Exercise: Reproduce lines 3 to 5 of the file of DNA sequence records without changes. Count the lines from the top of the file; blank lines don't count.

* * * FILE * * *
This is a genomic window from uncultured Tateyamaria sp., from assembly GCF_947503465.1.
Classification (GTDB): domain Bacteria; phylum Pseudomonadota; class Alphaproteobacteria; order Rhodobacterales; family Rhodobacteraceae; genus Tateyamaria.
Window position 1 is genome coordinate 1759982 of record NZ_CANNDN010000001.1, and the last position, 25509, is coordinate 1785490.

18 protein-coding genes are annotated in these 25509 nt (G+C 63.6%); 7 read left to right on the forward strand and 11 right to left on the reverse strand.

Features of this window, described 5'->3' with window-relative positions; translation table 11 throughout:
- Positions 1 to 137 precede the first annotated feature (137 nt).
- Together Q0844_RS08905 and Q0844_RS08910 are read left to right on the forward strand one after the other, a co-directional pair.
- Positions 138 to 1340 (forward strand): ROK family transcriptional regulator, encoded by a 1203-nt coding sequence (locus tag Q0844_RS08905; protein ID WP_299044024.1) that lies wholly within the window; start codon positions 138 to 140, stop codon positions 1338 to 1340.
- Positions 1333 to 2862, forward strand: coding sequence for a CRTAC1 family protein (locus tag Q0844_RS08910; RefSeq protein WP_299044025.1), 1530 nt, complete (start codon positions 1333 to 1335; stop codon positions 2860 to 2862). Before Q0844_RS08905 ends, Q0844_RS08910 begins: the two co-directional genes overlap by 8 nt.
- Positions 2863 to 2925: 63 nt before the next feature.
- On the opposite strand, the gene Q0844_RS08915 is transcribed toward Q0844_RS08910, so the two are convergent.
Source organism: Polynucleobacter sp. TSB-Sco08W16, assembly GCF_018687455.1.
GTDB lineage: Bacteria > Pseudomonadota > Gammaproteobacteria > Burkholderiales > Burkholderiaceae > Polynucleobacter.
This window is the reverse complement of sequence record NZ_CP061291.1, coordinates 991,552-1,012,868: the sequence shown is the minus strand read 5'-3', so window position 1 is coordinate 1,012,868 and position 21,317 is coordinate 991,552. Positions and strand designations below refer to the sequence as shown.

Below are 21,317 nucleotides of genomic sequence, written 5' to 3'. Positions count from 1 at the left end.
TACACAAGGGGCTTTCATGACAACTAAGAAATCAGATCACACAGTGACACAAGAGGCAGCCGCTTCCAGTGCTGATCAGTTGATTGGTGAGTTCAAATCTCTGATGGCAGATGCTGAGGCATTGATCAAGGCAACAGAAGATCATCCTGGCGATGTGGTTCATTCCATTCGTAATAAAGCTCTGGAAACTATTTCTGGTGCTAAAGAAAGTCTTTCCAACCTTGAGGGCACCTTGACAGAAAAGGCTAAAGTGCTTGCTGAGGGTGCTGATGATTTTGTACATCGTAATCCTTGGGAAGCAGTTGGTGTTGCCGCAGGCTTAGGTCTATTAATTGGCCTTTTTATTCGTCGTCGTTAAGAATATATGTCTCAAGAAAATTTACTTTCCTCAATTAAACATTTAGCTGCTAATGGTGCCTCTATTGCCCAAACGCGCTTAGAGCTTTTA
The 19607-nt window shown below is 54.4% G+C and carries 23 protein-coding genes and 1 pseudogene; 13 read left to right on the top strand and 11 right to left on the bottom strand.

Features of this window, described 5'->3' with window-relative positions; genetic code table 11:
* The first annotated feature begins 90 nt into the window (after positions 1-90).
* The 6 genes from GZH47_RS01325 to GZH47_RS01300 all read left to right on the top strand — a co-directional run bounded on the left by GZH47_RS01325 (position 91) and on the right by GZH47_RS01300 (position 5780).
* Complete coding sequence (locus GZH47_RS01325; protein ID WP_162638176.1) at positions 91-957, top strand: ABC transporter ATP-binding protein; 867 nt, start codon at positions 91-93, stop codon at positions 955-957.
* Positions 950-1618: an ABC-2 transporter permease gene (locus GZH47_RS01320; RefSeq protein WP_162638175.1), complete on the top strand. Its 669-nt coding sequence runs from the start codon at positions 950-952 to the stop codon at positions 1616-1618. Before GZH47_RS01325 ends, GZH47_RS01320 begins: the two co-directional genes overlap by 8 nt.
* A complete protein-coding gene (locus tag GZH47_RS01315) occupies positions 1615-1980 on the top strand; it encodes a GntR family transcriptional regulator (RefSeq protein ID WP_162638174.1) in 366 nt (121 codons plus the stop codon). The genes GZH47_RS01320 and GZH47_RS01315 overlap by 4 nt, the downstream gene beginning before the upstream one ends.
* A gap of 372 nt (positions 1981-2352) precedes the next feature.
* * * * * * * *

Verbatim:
Window position 1 is genome coordinate 1759982 of record NZ_CANNDN010000001.1, and the last position, 25509, is coordinate 1785490.

18 protein-coding genes are annotated in these 25509 nt (G+C 63.6%); 7 read left to right on the forward strand and 11 right to left on the reverse strand.

Features of this window, described 5'->3' with window-relative positions; translation table 11 throughout: